After the event that killed thousands, injured tens of thousands and affected millions of Nepalese, a Berkeley seismologist spoke about preparations needed in regions with high seismic activity. Dr. Peggy Hellweg said:
Probably the most important factor in building collapses is the construction of the building, the structure. In general all buildings constructed in an old style, which is stone on stone; or stone, mortar and stone; are very, very susceptible to earthquakes.
Ten years ago, the BC’s provincial budget made this unequivocal commitment:
- “Funding is also provided to seismically upgrade all at-risk schools within 15 years.”
However, like many other Liberal promises, the words proved decidedly hollow. After years of administrative shuffling that delayed work on many high-risk schools, government recently announced a new completion target for seismic upgrades in schools. It is now 2030, or 2040, or some time afterward, depending on whether or not BC Place needs another new roof or if Site C and the LNG fantasies prove to be as costly as we fear.
Will there be a major earthquake that damages Canada’s westcoast? Of course. Scientists may be unsure of the exact time or place but geological evidence shows that over time, it is a certainty. From Natural Resources Canada:
From northern Vancouver Island, to the Queen Charlotte Islands, the oceanic Pacific plate is sliding to the northwest at about 6 cm/year relative to North America. The boundary between these two giant plates is the Queen Charlotte fault – Canada’s equivalent of the San Andreas fault. Canada’s largest historical earthquake- a magnitude 8.1, occurred along this fault on August 22, 1949. This earthquake, larger than the 1906 San Francisco earthquake, caused nearly a 500-km-long segment of the Queen Charlotte fault to break.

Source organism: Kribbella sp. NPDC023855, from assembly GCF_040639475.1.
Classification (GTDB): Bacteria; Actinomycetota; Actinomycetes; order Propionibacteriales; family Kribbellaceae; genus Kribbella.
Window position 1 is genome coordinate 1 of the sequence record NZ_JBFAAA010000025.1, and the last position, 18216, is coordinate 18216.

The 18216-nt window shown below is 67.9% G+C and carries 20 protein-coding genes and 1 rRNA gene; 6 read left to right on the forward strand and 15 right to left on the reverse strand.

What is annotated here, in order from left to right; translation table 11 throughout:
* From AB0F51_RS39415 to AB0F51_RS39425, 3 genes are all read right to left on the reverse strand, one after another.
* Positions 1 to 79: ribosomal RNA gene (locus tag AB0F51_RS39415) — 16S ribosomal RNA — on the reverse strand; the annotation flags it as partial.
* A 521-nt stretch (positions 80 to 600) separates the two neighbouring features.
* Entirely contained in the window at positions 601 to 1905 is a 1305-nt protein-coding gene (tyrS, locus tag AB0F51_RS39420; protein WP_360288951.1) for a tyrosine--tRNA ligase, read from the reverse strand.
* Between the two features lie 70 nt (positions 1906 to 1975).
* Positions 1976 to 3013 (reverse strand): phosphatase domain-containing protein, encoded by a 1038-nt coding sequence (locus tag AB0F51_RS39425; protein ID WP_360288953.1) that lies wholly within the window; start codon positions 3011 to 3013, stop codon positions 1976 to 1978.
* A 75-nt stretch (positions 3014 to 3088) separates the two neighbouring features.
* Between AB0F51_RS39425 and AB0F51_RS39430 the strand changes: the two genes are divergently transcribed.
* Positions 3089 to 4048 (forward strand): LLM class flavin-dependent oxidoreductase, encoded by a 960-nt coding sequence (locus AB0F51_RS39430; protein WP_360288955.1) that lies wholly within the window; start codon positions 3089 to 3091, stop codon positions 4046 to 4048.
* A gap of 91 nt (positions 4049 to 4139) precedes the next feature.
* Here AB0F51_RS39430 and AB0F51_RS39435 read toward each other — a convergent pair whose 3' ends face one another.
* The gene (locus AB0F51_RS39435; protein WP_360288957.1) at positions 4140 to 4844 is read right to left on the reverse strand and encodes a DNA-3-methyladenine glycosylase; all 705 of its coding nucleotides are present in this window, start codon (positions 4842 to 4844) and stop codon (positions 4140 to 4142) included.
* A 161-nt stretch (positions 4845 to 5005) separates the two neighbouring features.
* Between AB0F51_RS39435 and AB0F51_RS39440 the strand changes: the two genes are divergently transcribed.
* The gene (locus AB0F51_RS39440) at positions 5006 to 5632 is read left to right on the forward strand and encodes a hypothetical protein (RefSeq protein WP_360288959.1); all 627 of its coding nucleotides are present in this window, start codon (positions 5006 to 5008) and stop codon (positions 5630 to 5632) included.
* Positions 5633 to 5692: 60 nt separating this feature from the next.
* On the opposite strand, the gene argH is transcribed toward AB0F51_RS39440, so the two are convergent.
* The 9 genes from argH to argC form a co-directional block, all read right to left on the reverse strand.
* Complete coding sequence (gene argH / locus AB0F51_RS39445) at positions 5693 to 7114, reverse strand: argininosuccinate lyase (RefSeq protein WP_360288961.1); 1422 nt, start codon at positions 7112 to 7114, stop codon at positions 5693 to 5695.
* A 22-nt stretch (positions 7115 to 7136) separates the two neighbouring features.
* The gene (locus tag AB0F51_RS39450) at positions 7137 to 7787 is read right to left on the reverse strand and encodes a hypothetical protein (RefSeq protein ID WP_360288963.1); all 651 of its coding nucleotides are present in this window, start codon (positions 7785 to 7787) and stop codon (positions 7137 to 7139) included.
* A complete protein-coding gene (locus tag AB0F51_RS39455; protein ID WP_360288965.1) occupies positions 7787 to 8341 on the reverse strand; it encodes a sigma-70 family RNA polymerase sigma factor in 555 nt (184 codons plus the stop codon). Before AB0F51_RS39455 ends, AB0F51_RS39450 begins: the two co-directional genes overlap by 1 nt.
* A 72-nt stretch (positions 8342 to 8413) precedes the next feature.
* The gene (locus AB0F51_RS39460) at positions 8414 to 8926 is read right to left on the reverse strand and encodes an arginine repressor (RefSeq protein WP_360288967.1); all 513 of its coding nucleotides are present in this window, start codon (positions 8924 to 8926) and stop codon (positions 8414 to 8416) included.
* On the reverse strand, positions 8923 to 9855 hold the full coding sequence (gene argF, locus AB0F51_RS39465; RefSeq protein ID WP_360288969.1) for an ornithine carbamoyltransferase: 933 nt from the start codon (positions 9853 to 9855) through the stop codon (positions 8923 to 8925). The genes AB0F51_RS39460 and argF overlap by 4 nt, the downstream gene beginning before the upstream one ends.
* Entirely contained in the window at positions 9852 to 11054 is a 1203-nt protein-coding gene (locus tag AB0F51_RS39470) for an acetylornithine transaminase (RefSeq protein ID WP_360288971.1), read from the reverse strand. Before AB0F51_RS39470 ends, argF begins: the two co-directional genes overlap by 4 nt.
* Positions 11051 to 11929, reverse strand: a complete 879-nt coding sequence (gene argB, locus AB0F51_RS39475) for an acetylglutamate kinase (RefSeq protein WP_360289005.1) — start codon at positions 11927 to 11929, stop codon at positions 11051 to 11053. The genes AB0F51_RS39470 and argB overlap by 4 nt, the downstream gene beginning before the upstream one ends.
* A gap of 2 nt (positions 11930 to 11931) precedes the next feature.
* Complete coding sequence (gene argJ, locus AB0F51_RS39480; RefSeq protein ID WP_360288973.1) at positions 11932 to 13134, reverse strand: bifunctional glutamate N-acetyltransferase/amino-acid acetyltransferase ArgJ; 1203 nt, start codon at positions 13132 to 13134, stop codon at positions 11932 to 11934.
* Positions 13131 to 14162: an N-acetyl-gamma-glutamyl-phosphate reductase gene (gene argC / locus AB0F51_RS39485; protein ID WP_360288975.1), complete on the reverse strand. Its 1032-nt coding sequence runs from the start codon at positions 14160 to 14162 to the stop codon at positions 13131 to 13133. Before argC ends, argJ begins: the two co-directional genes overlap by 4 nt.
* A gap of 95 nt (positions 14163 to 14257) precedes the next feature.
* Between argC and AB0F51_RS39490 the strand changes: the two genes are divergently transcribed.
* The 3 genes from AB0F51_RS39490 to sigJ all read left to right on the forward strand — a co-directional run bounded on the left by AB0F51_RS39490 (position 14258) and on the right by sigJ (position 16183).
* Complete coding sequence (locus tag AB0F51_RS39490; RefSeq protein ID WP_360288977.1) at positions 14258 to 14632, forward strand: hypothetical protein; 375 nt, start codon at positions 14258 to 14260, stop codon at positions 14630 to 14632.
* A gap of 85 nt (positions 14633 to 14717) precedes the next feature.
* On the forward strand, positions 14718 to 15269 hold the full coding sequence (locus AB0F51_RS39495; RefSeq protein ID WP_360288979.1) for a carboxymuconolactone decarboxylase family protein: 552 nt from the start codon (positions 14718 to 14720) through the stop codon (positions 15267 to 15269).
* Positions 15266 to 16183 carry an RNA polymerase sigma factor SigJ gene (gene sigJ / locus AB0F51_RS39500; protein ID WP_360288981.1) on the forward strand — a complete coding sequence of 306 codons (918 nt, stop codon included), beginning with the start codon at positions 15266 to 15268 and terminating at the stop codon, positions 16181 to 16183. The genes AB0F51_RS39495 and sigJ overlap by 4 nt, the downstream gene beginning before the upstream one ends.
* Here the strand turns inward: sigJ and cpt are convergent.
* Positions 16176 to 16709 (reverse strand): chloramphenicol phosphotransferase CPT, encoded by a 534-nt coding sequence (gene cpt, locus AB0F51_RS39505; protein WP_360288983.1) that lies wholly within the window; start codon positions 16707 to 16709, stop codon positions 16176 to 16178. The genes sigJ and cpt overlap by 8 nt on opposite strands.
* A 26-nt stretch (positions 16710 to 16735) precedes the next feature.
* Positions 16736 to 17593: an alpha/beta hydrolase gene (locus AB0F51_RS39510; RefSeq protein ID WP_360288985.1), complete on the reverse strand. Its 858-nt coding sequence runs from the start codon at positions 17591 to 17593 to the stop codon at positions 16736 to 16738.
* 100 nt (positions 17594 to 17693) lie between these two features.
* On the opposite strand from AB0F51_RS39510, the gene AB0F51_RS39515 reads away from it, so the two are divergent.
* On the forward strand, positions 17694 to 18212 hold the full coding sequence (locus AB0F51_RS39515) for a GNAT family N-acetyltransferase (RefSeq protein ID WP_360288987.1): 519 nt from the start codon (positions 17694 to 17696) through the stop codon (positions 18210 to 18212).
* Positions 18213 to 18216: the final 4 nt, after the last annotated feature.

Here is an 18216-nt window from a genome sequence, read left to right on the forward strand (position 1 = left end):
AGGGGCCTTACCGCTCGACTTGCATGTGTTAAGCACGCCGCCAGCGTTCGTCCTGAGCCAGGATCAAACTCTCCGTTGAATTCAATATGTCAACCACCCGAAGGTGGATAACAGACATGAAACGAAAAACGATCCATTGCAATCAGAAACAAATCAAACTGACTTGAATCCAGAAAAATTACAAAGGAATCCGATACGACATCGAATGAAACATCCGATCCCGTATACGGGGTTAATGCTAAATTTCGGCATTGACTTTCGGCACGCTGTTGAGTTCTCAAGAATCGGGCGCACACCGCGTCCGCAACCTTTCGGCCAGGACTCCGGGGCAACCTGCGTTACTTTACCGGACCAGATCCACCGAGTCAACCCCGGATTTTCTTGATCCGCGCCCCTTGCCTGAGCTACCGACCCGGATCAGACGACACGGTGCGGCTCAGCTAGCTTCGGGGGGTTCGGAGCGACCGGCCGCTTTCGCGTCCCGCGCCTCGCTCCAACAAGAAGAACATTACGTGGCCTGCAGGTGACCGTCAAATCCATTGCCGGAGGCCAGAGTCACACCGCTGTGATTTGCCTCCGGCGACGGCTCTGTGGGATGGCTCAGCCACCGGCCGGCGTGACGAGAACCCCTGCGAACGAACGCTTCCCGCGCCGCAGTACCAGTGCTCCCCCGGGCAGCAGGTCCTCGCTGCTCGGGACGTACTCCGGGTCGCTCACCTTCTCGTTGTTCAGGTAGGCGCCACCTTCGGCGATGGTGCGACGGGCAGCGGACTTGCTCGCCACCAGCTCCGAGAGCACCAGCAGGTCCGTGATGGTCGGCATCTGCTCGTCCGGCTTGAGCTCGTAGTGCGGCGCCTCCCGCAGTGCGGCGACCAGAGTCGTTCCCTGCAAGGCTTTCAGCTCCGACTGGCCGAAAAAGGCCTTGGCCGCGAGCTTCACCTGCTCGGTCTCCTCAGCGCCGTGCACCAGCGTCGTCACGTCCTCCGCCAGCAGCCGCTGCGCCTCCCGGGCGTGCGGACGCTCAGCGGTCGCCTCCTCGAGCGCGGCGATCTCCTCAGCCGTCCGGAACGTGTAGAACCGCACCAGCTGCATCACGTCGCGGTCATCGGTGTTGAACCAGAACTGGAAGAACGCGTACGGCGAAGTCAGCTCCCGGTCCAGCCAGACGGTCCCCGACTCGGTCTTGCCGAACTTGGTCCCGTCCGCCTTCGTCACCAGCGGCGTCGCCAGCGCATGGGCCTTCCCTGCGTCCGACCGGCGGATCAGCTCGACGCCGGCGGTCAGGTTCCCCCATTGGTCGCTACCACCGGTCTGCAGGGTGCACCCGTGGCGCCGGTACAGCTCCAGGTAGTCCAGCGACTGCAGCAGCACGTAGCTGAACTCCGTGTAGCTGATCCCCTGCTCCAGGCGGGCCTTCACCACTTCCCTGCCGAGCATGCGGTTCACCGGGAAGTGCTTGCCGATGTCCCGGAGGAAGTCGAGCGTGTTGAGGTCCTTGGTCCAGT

Cascadia Subduction Zone
West of Vancouver Island, and extending from the north tip of the Island to northern California, the oceanic Juan de Fuca plate is moving towards North America at about 2-5 cm/year. This region is called the Cascadia subduction zone. Here, the much smaller Juan de Fuca plate is sliding (subducting) beneath the continent (it is about 45 km beneath Victoria, and about 70 km beneath Vancouver). The ocean plate is not always moving though. There is good evidence that the Juan de Fuca and North America plates are currently locked together, causing strain to build up in the earth’s crust. It is this squeezing of the crust that causes the 300 or so small earthquakes that are located in southwestern British Columbia each year, and the less-frequent (once per decade, on average, damaging crustal earthquakes (e.g., a magnitude 7.3 earthquake on central Vancouver Island in 1946). At some time in the future, these plates will snap loose, generating a huge offshore “subduction” earthquake – one similar to the 1964 M=9.2 Alaska earthquake, or the 1960 M=9.5 Chile earthquake. Current crustal deformation measurements in this area provide evidence for this model. Geological evidence also indicates that huge subduction earthquakes have struck this coast every 300-800 years.
The last truly major event on Canada’s west coast was in January 1700, when a Cascadia subduction quake of estimated magnitude 9.0 caused widespread damage and a tsunami that reached Japan. However, experts predict an earthquake in the 6.5 to 7.5 range could strike at any time in southwest BC. This map prepared by the U.S. Geological Survey shows the areas most at risk from a significant seismic event in BC and Washington State. In 2001, the Nisqually earthquake in Puget Sound measured 6.8 and caused an estimated $2 billion in damages.
It is worth noting that the area of highest risk touches southern Vancouver Island where numerous schools are rated vulnerable to earthquake damage. Metro Vancouver, the location of most schools in need of modification or replacement, is assigned moderate risk of experiencing a significant earthquake by 2024.